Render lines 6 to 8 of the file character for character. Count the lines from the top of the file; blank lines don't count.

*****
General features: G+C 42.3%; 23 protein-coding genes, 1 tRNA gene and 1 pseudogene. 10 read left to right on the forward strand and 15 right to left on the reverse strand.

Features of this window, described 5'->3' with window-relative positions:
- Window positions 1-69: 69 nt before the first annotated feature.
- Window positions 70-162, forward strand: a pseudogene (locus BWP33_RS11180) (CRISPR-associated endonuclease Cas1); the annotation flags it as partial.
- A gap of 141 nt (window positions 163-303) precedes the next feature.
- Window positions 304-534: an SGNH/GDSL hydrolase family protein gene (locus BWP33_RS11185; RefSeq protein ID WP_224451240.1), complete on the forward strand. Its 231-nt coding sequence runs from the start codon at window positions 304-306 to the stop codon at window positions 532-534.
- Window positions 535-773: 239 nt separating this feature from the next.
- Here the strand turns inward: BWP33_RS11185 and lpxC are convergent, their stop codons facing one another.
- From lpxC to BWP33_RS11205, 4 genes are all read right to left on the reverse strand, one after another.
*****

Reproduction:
- Window positions 304-534: an SGNH/GDSL hydrolase family protein gene (locus BWP33_RS11185; RefSeq protein ID WP_224451240.1), complete on the forward strand. Its 231-nt coding sequence runs from the start codon at window positions 304-306 to the stop codon at window positions 532-534.
- Window positions 535-773: 239 nt separating this feature from the next.
- Here the strand turns inward: BWP33_RS11185 and lpxC are convergent, their stop codons facing one another.